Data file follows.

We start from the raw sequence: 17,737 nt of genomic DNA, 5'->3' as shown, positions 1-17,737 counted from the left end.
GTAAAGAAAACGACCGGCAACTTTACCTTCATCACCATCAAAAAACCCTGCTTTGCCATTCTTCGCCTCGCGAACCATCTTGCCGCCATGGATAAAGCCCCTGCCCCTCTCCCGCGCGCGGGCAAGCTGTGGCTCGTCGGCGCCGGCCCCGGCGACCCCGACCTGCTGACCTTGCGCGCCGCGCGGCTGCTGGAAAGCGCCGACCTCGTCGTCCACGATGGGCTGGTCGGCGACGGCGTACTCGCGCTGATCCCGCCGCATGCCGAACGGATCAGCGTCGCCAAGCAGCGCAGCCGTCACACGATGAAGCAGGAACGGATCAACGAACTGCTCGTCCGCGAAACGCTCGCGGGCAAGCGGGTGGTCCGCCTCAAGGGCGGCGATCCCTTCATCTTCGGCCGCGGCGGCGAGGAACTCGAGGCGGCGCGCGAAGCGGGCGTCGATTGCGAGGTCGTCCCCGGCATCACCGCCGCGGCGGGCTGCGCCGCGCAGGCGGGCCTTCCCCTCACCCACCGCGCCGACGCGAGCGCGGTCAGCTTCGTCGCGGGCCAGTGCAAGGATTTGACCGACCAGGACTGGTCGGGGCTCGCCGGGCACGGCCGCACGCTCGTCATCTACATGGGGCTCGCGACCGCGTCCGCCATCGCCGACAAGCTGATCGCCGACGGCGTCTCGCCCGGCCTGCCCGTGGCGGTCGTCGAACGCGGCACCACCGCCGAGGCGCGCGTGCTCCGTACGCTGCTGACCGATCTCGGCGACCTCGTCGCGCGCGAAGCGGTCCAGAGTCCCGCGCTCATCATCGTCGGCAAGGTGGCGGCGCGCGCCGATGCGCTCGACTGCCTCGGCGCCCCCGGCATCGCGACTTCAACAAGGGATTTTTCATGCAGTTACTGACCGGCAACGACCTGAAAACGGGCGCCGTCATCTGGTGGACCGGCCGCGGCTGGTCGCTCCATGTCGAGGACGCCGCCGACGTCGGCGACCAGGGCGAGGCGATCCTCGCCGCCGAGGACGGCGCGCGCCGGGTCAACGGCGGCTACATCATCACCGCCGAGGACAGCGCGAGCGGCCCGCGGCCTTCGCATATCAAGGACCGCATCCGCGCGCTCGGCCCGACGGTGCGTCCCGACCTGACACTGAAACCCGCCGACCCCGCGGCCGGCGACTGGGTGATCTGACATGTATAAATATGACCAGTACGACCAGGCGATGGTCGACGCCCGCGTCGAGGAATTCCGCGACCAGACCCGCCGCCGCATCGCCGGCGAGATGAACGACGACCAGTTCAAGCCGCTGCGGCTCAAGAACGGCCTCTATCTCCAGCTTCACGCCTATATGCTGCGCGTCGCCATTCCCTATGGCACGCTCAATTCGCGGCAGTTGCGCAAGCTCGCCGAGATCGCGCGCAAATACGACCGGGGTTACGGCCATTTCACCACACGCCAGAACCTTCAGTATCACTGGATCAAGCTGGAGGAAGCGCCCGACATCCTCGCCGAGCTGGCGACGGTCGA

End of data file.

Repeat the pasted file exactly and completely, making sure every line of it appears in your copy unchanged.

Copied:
We start from the raw sequence: 17,737 nt of genomic DNA, 5'->3' as shown, positions 1-17,737 counted from the left end.
GTAAAGAAAACGACCGGCAACTTTACCTTCATCACCATCAAAAAACCCTGCTTTGCCATTCTTCGCCTCGCGAACCATCTTGCCGCCATGGATAAAGCCCCTGCCCCTCTCCCGCGCGCGGGCAAGCTGTGGCTCGTCGGCGCCGGCCCCGGCGACCCCGACCTGCTGACCTTGCGCGCCGCGCGGCTGCTGGAAAGCGCCGACCTCGTCGTCCACGATGGGCTGGTCGGCGACGGCGTACTCGCGCTGATCCCGCCGCATGCCGAACGGATCAGCGTCGCCAAGCAGCGCAGCCGTCACACGATGAAGCAGGAACGGATCAACGAACTGCTCGTCCGCGAAACGCTCGCGGGCAAGCGGGTGGTCCGCCTCAAGGGCGGCGATCCCTTCATCTTCGGCCGCGGCGGCGAGGAACTCGAGGCGGCGCGCGAAGCGGGCGTCGATTGCGAGGTCGTCCCCGGCATCACCGCCGCGGCGGGCTGCGCCGCGCAGGCGGGCCTTCCCCTCACCCACCGCGCCGACGCGAGCGCGGTCAGCTTCGTCGCGGGCCAGTGCAAGGATTTGACCGACCAGGACTGGTCGGGGCTCGCCGGGCACGGCCGCACGCTCGTCATCTACATGGGGCTCGCGACCGCGTCCGCCATCGCCGACAAGCTGATCGCCGACGGCGTCTCGCCCGGCCTGCCCGTGGCGGTCGTCGAACGCGGCACCACCGCCGAGGCGCGCGTGCTCCGTACGCTGCTGACCGATCTCGGCGACCTCGTCGCGCGCGAAGCGGTCCAGAGTCCCGCGCTCATCATCGTCGGCAAGGTGGCGGCGCGCGCCGATGCGCTCGACTGCCTCGGCGCCCCCGGCATCGCGACTTCAACAAGGGATTTTTCATGCAGTTACTGACCGGCAACGACCTGAAAACGGGCGCCGTCATCTGGTGGACCGGCCGCGGCTGGTCGCTCCATGTCGAGGACGCCGCCGACGTCGGCGACCAGGGCGAGGCGATCCTCGCCGCCGAGGACGGCGCGCGCCGGGTCAACGGCGGCTACATCATCACCGCCGAGGACAGCGCGAGCGGCCCGCGGCCTTCGCATATCAAGGACCGCATCCGCGCGCTCGGCCCGACGGTGCGTCCCGACCTGACACTGAAACCCGCCGACCCCGCGGCCGGCGACTGGGTGATCTGACATGTATAAATATGACCAGTACGACCAGGCGATGGTCGACGCCCGCGTCGAGGAATTCCGCGACCAGACCCGCCGCCGCATCGCCGGCGAGATGAACGACGACCAGTTCAAGCCGCTGCGGCTCAAGAACGGCCTCTATCTCCAGCTTCACGCCTATATGCTGCGCGTCGCCATTCCCTATGGCACGCTCAATTCGCGGCAGTTGCGCAAGCTCGCCGAGATCGCGCGCAAATACGACCGGGGTTACGGCCATTTCACCACACGCCAGAACCTTCAGTATCACTGGATCAAGCTGGAGGAAGCGCCCGACATCCTCGCCGAGCTGGCGACGGTCGA